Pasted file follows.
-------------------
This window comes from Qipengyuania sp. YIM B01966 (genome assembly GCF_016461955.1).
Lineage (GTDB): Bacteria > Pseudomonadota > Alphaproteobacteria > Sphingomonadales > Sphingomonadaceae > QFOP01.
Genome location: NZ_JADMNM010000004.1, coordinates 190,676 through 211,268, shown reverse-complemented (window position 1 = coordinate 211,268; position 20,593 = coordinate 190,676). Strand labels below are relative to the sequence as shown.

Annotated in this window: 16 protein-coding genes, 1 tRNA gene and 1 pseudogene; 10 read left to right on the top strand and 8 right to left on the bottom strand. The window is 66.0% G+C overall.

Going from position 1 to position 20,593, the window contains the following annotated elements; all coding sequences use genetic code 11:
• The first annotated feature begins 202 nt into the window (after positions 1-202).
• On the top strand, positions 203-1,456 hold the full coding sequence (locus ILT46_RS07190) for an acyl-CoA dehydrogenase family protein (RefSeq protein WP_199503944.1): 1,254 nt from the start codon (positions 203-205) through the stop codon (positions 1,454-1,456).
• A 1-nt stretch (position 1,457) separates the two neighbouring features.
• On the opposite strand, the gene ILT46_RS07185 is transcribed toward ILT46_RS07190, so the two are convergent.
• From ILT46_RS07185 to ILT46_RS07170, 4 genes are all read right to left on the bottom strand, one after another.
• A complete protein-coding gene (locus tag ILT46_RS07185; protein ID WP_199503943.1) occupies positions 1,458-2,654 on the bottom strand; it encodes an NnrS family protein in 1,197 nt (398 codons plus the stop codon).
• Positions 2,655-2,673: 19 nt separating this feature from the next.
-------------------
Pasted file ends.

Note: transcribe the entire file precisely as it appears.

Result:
This window comes from Qipengyuania sp. YIM B01966 (genome assembly GCF_016461955.1).
Lineage (GTDB): Bacteria > Pseudomonadota > Alphaproteobacteria > Sphingomonadales > Sphingomonadaceae > QFOP01.
Genome location: NZ_JADMNM010000004.1, coordinates 190,676 through 211,268, shown reverse-complemented (window position 1 = coordinate 211,268; position 20,593 = coordinate 190,676). Strand labels below are relative to the sequence as shown.

Annotated in this window: 16 protein-coding genes, 1 tRNA gene and 1 pseudogene; 10 read left to right on the top strand and 8 right to left on the bottom strand. The window is 66.0% G+C overall.

Going from position 1 to position 20,593, the window contains the following annotated elements; all coding sequences use genetic code 11:
• The first annotated feature begins 202 nt into the window (after positions 1-202).
• On the top strand, positions 203-1,456 hold the full coding sequence (locus ILT46_RS07190) for an acyl-CoA dehydrogenase family protein (RefSeq protein WP_199503944.1): 1,254 nt from the start codon (positions 203-205) through the stop codon (positions 1,454-1,456).
• A 1-nt stretch (position 1,457) separates the two neighbouring features.
• On the opposite strand, the gene ILT46_RS07185 is transcribed toward ILT46_RS07190, so the two are convergent.
• From ILT46_RS07185 to ILT46_RS07170, 4 genes are all read right to left on the bottom strand, one after another.
• A complete protein-coding gene (locus tag ILT46_RS07185; protein ID WP_199503943.1) occupies positions 1,458-2,654 on the bottom strand; it encodes an NnrS family protein in 1,197 nt (398 codons plus the stop codon).
• Positions 2,655-2,673: 19 nt separating this feature from the next.